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 Almost a meme now at this stage but a bloody good meme at that. If you find me a single soul on this earth who actually dislikes this song, not the kind of person who pretends to dislike it for attention or to seem cool, like someone who genuinely doesn’t rate it then I’ll give you this blog and I’ll retire. Toto is hardly a name you’d put alongside Jackson, Bowie and Lennon but he contributed to the world one solitary moment of genius, this song. A Twitter account has been created solely dedicated to this song and it’s lyrics, if that isn’t timeless and legendary then I don’t know what is. Shoutout the spinning globe in the music video, iconic.
New Order – Blue Monday
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 When Ian Curtis committed suicide, Joy Division were back but they were under a new name and had a couple of fresh faces enter the fray. They had a new image and a new sound under New Order and this was the highlight of their very successful careers, creating one of the best songs ever to be created. An electronic masterclass from start to finish and it really is hard to believe this was a band who once created ‘Unknown Pleasures’, one of the most gut-wrenching heartache albums ever to have existed. This sound was to be the future of electronic music and groups such as The Prodigy and The Chemical Brothers took full advantage of this change in the murky musical waters.
Dusty Springfield – Son Of A Preacher Man
Image result for dusty springfield son of a preacher man
 Pulp Fiction fans are all over this one I am sure but that’s not the reason it is on this list. The reason it is here is because it quite simply is one of the best songs ever to have bee written and performed. It has all the fundamentals of a classic song: great vocals, catchy lyrics and a toe-tapping instrumental alongside it, and Dusty Springfield does a brilliant job with this one. It is a song that has been covered numerous times, with Aretha Franklin and Eva Cassidy trying to do the song justice and they’re both good, but they aren’t quite Dusty.
Tracy Chapman – Fast Car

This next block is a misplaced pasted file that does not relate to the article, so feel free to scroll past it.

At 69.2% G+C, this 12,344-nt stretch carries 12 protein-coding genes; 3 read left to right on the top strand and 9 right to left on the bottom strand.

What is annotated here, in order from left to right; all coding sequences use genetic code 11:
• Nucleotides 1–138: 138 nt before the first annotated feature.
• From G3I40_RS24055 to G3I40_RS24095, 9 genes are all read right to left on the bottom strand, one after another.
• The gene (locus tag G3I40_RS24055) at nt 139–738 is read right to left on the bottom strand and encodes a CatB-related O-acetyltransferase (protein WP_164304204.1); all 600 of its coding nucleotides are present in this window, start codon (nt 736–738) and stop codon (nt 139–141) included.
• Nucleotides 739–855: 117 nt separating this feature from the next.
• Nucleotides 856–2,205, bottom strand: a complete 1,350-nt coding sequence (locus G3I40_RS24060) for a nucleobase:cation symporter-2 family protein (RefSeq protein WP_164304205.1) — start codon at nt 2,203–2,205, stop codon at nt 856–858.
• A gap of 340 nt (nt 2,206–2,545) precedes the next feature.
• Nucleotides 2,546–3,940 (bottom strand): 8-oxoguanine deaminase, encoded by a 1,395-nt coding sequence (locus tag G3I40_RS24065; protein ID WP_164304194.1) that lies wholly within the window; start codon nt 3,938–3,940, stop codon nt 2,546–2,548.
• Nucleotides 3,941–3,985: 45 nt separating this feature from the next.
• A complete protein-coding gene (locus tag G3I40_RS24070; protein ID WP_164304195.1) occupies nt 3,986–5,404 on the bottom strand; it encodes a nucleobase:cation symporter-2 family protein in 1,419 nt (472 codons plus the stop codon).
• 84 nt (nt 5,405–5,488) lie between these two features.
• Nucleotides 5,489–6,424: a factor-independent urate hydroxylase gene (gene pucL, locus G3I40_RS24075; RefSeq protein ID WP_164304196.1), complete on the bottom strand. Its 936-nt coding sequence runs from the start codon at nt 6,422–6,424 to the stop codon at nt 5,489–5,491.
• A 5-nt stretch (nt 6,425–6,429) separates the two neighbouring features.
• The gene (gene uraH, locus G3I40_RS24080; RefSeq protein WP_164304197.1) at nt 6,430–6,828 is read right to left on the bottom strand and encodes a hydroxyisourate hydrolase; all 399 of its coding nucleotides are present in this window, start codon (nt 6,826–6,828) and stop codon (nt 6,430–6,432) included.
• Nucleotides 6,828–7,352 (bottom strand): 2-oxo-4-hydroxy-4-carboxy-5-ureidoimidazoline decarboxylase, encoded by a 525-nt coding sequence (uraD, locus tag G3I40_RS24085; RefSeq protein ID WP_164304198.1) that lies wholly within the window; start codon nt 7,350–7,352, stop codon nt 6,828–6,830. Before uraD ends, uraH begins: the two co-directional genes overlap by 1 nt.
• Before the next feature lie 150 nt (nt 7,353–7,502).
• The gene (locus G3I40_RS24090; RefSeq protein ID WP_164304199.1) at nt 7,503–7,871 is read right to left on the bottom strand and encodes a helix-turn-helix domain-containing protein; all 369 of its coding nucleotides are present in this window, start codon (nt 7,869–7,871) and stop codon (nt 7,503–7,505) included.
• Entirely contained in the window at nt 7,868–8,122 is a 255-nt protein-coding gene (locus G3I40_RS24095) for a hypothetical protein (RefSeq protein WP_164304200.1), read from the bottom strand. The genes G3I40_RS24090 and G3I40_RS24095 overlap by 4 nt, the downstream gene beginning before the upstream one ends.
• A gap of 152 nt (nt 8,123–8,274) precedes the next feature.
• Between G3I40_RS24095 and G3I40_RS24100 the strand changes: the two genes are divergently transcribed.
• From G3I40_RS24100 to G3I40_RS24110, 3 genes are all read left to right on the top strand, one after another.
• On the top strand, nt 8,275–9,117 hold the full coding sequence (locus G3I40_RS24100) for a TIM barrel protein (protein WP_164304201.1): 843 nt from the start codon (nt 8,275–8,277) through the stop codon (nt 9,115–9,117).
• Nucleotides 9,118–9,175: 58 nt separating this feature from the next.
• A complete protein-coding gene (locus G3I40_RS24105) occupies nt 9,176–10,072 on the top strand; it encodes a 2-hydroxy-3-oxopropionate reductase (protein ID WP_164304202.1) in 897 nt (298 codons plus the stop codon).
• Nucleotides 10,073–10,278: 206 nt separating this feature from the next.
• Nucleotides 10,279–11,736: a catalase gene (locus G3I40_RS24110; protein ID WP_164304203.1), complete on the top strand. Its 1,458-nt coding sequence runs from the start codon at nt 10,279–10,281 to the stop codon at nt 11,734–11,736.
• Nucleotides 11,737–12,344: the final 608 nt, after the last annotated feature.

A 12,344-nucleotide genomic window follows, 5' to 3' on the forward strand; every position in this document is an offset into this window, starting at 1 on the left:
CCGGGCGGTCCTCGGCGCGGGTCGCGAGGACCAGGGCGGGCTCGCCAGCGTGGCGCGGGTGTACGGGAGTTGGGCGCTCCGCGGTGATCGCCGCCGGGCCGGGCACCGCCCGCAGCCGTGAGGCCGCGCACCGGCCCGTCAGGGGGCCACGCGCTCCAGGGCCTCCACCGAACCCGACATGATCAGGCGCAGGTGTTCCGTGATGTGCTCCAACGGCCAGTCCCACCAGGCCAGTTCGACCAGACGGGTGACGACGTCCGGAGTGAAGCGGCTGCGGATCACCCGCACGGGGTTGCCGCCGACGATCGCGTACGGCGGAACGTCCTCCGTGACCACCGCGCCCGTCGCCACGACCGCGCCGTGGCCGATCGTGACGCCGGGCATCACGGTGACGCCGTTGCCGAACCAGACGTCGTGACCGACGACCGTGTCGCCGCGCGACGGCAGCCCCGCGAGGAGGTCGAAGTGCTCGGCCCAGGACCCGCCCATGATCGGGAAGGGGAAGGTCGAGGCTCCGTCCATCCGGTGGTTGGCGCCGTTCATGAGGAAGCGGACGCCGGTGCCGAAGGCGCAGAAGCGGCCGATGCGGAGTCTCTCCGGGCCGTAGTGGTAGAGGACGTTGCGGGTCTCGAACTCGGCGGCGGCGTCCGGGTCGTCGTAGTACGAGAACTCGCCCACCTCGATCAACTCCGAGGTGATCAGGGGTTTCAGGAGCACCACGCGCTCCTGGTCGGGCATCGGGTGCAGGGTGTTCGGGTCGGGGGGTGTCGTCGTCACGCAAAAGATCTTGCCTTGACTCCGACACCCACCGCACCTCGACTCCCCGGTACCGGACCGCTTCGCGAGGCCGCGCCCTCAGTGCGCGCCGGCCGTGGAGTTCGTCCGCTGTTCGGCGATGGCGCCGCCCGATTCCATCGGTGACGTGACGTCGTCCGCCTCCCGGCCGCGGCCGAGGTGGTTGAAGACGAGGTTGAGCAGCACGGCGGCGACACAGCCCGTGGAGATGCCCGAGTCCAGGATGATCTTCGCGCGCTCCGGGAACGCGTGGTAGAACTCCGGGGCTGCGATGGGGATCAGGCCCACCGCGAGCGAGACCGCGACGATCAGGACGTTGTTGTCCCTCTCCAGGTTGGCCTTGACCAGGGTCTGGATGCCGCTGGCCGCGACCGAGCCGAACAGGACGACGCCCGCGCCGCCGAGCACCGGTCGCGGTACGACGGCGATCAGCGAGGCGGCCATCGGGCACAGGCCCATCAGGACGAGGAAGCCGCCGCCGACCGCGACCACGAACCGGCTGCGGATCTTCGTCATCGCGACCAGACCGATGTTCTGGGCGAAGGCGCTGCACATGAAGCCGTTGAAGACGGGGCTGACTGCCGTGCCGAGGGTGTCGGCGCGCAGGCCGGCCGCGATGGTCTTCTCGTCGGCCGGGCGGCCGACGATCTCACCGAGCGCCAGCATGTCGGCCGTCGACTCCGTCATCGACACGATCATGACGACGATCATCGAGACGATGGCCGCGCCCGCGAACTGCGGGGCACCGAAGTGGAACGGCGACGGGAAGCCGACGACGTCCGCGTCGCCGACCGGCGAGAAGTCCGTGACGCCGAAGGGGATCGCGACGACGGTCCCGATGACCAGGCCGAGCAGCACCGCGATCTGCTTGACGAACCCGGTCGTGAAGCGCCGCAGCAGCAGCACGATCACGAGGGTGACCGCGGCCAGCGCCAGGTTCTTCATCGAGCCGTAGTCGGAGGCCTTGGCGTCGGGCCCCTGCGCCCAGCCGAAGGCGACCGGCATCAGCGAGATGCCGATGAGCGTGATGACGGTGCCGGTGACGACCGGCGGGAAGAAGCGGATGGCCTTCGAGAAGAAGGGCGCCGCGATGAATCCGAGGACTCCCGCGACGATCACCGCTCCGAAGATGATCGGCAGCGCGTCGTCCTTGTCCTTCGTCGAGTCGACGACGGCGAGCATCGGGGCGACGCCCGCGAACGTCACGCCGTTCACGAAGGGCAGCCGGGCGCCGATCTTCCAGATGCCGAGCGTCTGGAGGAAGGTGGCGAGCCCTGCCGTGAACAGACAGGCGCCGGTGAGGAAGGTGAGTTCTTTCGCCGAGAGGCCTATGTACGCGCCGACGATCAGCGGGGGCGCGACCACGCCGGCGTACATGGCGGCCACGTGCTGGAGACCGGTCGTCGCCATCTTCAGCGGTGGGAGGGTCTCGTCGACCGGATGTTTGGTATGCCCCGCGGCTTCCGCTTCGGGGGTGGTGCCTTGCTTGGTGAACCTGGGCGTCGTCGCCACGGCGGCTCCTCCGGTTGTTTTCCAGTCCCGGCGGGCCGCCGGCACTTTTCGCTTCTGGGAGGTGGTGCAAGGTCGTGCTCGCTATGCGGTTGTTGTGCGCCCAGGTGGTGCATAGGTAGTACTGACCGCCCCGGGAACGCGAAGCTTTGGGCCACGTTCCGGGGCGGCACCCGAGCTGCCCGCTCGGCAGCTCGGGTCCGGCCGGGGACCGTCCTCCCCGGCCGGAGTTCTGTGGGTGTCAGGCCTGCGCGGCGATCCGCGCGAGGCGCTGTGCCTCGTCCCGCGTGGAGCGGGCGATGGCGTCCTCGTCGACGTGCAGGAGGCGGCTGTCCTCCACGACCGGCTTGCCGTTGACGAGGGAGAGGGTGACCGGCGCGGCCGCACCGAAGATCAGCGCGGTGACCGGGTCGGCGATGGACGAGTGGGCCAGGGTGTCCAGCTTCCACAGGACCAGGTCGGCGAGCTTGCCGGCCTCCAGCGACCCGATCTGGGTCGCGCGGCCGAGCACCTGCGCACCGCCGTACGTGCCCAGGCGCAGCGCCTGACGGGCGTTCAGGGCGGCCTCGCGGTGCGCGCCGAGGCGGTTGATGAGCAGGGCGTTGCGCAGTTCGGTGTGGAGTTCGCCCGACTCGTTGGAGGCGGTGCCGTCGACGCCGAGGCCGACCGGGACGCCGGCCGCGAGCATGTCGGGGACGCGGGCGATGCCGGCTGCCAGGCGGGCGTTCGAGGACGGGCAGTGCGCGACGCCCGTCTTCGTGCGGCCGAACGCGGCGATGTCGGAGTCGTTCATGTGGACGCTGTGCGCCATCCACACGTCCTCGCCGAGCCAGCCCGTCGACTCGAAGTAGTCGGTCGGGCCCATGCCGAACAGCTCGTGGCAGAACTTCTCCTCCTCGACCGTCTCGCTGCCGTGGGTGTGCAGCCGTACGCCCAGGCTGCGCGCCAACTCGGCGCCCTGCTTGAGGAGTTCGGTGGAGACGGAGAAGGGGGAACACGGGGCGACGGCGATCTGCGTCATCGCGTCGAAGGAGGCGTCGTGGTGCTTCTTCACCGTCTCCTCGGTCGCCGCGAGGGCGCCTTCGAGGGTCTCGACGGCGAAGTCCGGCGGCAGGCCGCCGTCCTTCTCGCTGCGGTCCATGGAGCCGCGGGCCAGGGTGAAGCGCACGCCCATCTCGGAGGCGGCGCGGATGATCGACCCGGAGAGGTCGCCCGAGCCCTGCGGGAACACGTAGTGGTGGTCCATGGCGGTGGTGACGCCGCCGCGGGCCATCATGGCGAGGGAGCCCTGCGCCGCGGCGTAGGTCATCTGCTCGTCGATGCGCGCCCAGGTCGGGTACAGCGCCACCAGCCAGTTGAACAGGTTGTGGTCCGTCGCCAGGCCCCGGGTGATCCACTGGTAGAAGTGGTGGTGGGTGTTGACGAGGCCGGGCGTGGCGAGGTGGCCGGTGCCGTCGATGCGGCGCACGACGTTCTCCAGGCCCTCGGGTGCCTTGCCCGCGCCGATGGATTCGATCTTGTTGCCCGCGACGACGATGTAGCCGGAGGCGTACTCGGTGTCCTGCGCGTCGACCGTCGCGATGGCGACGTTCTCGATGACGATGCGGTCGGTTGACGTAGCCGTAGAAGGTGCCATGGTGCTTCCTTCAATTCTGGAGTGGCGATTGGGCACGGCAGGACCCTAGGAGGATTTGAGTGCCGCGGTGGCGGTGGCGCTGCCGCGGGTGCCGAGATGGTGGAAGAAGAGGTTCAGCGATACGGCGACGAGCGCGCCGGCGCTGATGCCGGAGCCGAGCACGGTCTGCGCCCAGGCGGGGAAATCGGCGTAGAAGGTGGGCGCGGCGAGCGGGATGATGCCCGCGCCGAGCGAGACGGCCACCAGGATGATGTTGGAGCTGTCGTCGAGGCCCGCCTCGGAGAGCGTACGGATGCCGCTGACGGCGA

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 A song fuelled with emotion for me, it is one of my mum’s favourite songs of all time and without meaning to get too stroppy at modern music, the recent remix of it by Jonas Blue is an absolute disgrace, mainly because it completely ruins an absolutely stunning piece of music. Tracy Chapman has an unbreakable spirit on this song and her vocal delivery is full of passion and beauty from start to finish, as well as every string being played on that guitar sounding so raw it is just amazing. The mere thought of it gives me a lump in my throat because it floods back so many memories of growing up and how much has changed but most of all; how much I am truly grateful for my mum. I didn’t want it to become this but it has so tough luck, thank you mum, this one is for you.

Podcast: Top 10 underrated rappers

In this week’s podcast I was joined by regular visitor Callum Galloway and he brought Connor Welsh and Liam Jones to discuss the top 10 underrated rappers around, ranging from the underground scene to famous offspring (listen and you’ll see what I mean). This was a difficult list to decipher from and it posed the question of what underrated truly is, whether it comes from a lack of commercial recognition or maybe they are superior rappers but don’t get given the praise they deserve. From Denzel Curry to Young Thug, from Big Boi of OutKast to Pusha T; who did we rank where? Find out for yourselves here and let us know any we may have missed. This was so much fun to record and I would like to thank all three of them for joining me for this podcast. I hope you enjoy it as much as we did and apologies for the occasional crackle in audio that was due to varying volumes coming from the microphones and it won’t happen that often I promise!